This topic describes how to:
- Decide whether to change the statistical significance settings for your projects
- Find and adjust the statistical significance setting for your projects
When you run experiments, Optimizely Experimentation's Stats Engine constantly analyzes your results to determine whether your results are statistically significant: how confident you can be that the results actually reflect a change in your visitors' behavior, not just noise or randomness. With the statistical significance setting, you can set a project-wide significance level at which you would like Optimizely Experimentation to declare significant results (winners and losers) on the Results page.
Trade-offs of changing the statistical significance setting
You should be aware of certain trade-offs associated with changing the statistical significance setting. In general, a higher significance setting is more accurate and increases the time required for Optimizely Experimentation to declare significant results because it requires a larger sample size. A lower statistical significance level decreases the amount of time needed to declare significant results, but lowering the statistical significance setting also increases the chance that some of the results will be false positives.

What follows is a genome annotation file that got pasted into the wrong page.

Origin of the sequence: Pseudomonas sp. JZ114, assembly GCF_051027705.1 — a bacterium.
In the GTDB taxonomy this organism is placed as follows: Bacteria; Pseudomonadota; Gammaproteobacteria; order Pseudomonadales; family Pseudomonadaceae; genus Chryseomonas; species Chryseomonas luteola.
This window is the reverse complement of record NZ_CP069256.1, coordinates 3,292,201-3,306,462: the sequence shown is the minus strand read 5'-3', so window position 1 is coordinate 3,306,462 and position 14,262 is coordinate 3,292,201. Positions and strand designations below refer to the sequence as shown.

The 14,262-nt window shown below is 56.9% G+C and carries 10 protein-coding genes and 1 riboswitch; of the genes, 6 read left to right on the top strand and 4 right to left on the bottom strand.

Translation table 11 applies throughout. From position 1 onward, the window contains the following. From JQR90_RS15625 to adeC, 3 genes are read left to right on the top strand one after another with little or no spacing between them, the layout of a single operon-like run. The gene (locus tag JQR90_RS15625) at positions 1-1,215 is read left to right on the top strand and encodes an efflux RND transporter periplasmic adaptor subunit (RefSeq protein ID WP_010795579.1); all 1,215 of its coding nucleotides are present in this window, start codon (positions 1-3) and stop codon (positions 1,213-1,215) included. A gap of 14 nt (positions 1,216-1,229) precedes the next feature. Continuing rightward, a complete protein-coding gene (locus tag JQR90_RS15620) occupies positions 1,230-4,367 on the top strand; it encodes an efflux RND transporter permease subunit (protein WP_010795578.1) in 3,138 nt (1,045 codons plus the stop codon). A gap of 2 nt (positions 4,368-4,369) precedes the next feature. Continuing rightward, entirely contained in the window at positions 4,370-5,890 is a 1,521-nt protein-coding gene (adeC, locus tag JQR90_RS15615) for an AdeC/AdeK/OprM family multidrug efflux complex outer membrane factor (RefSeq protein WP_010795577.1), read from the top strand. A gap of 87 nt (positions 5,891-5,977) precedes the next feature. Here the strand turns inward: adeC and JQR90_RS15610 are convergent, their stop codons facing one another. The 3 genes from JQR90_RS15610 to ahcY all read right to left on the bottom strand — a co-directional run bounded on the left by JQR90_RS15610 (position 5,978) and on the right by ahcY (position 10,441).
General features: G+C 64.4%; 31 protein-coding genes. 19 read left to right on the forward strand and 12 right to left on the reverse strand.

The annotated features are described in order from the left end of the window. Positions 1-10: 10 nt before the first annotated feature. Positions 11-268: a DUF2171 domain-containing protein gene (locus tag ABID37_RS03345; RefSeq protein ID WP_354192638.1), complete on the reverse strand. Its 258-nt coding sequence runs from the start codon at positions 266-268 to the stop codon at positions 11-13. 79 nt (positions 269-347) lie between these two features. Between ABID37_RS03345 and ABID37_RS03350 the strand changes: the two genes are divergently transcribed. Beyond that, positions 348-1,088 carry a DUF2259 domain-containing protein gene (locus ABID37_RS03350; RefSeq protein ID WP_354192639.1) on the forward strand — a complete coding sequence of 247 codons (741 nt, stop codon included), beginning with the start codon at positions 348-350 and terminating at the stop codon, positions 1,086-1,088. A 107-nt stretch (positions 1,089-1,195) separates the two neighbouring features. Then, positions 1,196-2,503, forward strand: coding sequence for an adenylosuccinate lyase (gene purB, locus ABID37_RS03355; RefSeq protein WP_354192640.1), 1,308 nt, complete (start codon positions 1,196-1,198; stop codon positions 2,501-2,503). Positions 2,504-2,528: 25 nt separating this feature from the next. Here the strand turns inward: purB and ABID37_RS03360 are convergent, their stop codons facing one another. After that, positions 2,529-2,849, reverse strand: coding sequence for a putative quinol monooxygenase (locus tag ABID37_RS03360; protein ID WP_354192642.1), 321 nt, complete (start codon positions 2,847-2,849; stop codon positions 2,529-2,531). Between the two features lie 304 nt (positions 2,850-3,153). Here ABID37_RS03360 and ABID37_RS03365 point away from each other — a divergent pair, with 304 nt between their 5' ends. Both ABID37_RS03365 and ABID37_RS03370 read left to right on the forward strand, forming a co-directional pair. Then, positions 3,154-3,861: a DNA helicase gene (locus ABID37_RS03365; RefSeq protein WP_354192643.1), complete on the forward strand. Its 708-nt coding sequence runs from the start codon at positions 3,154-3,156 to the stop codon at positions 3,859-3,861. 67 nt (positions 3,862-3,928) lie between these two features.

Change the statistical significance setting
The statistical significance setting is listed under Settings > Advanced. After you adjust the setting, scroll down and click Save. Allow a few minutes for the new setting to take effect.
In the Optimizely Experimentation UI:
- In the Results Page, the primary goal statistical significance is calculated independently from all other goals.
- The primary goal is not impacted by the secondary goals and secondary goals are not impacted by primary goals.
- If you add many goals and variations that have tiny to no improvement, then it will take longer to reach significance on all your secondary goals.
- If you add goals and variations that have large improvements, it makes it easier (faster) to find winners and losers overall.
- If all your goals and variations have roughly the same improvement, it will take roughly the same time to find winners and losers no matter how large the group.
- This removes the hidden risks associated with testing more goals and variations because no matter how many you test, you will now see a correctly adjusted statistical significance.
- When swapping out the primary goal, this by itself actually does not trigger a recalculation of the results on this goal as the new primary.